Before sentencing two Muslim women to lengthy prison terms yesterday, U.S. District Judge Michael Davis asked each woman if she supported “jihad, suicide bombings and Sharia law.” Judge Davis also asked, “Does she understand there are some Muslim women who wear dresses or short skirts?” Davis said he was trying to decide whether the defendants would “support terrorist causes” when they are released from prison. The questions reportedly drew audible reactions in a courtroom packed with Muslim spectators.
“It is misguided and unethical for a judge to reference an individual’s general support of mainstream Islamic principles, known as Sharia, during sentencing to determine a defendant’s future dangerousness,” said CAIR Staff Attorney Gadeir Abbas. “By also linking modest dress to a propensity for violence, the judge revealed a disturbing bias that may have impacted his decisions in this case and his sentencing of the defendants.”
Abbas said CAIR would file a complaint based on the Judicial Conduct and Disability Act of 1980, 28 U.S.C. §§ 351-364, and Rules for Judicial-Conduct and Judicial-Disability Proceedings, 248 F.R.D. 674 (2008).
He added that CAIR’s complaint will not deal with the specifics of the cases or the charges against the defendants, but with the action of the judge in inappropriately questioning the defendants on their views about Sharia and modest attire, both of which are irrelevant to their cases.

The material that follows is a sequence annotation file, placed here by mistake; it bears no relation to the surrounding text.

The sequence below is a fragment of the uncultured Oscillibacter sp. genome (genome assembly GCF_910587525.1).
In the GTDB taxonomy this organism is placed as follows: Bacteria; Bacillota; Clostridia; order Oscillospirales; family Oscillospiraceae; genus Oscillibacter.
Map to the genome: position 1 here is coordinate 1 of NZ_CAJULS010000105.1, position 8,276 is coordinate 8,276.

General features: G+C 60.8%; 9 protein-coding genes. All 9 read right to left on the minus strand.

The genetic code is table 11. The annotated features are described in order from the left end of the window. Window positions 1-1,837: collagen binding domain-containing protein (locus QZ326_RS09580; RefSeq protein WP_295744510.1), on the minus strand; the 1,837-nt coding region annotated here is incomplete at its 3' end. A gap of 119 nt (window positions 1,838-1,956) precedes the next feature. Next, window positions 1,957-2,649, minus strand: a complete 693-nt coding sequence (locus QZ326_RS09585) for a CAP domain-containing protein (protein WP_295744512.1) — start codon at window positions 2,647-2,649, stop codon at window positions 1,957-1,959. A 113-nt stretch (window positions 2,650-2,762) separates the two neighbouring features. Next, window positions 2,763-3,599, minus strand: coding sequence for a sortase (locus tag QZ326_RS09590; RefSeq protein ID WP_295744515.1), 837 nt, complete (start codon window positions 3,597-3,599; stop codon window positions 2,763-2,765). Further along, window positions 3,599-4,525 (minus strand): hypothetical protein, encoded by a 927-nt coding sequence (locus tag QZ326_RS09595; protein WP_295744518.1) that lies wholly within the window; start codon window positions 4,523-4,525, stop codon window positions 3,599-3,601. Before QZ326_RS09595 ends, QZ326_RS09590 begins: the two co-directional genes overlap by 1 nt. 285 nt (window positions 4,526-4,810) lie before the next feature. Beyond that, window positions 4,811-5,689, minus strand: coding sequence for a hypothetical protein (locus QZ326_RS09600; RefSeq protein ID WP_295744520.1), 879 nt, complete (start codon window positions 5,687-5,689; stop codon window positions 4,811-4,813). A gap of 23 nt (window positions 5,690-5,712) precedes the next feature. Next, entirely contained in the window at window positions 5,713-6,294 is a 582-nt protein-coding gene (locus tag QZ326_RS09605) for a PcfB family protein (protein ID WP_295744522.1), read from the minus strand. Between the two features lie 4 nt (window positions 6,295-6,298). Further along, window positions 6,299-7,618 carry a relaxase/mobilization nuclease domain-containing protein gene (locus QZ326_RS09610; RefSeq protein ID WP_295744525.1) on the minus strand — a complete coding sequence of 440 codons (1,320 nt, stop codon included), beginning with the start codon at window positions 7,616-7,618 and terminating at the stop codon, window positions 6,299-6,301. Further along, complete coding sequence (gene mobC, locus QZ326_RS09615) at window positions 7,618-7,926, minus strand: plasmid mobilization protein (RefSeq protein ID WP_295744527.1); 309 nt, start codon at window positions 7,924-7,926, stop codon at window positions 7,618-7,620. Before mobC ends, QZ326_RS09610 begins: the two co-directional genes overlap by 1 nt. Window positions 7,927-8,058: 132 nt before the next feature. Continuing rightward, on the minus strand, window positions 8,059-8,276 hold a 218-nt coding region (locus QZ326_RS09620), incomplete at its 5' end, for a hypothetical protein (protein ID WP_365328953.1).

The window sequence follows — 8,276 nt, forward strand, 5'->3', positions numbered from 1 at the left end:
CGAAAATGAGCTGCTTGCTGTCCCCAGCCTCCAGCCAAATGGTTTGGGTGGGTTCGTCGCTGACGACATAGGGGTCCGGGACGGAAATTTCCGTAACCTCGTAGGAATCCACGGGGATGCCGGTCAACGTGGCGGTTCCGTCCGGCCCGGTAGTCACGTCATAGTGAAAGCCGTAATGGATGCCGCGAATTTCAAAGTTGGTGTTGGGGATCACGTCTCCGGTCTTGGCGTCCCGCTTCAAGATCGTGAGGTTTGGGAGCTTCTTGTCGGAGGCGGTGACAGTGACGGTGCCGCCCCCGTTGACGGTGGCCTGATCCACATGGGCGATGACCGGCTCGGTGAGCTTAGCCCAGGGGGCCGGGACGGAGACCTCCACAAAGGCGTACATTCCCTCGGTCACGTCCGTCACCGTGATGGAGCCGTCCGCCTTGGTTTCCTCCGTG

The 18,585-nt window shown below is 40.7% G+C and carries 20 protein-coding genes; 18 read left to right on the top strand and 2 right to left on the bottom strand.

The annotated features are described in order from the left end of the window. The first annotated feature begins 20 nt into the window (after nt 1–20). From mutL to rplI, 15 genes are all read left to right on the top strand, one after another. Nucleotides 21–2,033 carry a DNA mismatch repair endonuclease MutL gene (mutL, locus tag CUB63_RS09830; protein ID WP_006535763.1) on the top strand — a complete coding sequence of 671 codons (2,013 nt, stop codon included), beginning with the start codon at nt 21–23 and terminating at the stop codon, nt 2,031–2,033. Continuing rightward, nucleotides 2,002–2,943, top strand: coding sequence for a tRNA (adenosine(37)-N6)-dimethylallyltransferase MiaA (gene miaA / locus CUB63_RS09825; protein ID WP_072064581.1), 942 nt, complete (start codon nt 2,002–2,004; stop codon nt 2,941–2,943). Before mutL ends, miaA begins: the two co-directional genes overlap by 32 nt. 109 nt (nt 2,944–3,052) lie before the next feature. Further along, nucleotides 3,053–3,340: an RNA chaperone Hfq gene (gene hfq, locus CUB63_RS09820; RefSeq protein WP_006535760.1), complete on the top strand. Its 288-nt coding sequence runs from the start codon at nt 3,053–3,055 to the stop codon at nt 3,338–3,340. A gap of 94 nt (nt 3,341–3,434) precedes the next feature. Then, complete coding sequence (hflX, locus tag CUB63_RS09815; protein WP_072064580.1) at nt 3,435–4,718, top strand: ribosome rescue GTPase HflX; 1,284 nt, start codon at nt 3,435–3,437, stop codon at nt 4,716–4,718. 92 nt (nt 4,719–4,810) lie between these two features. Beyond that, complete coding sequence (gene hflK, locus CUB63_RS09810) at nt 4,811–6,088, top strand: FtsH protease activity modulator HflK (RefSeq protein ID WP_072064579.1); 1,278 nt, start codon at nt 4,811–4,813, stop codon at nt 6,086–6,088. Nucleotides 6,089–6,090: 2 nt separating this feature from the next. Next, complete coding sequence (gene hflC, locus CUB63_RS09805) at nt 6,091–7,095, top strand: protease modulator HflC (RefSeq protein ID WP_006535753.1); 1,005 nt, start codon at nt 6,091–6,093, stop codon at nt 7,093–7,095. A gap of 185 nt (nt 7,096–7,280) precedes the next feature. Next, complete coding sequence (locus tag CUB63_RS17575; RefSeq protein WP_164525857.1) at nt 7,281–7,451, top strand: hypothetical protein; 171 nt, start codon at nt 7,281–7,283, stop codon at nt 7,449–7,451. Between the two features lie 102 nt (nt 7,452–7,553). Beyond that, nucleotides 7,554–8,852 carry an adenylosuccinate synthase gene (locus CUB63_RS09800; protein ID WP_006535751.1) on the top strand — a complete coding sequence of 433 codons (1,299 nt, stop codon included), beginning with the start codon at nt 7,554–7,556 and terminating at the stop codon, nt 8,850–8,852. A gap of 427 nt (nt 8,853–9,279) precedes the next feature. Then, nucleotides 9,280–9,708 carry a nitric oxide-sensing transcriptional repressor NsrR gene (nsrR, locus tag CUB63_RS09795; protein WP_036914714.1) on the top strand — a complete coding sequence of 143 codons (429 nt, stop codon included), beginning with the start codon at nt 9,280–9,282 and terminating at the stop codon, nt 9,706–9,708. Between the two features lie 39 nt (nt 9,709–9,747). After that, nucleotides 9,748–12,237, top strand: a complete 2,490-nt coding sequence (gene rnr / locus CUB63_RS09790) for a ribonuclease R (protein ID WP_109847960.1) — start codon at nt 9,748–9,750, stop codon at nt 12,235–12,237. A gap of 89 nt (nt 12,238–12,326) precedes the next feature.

PORTLAND, Ore. — His interrogators usually came in the morning. Peeking under a blindfold in a cold concrete cell, Yonas Fikre says he caught only glimpses of their shoes.
They beat the soles of his feet with hoses and sticks, asking him about his Portland, Ore., mosque and its imam. Each day, the men questioning him in a United Arab Emirates prison told the 33-year-old Fikre he would be released “tomorrow,” according to an account he gave on Wednesday at a press conference in Sweden, where he has been since September.
“It was very hard, because you don’t know why you are in there and the only person you speak to is either yourself, or the wall, or when you go to the restroom or when you go to the torture place,” said Fikre, who was held for 106 days. “I have never been that isolated from human beings in my entire life.”
An advocacy group alleges that over the past two years the FBI has been using aggressive tactics against Muslim-Americans travelling abroad to try to pressure them to become informants when they got home. Gadeir Abbas, staff attorney for the Council on American-Islamic Relations, says there have been several instances of FBI agents calling travelers into embassies or consulates for questioning.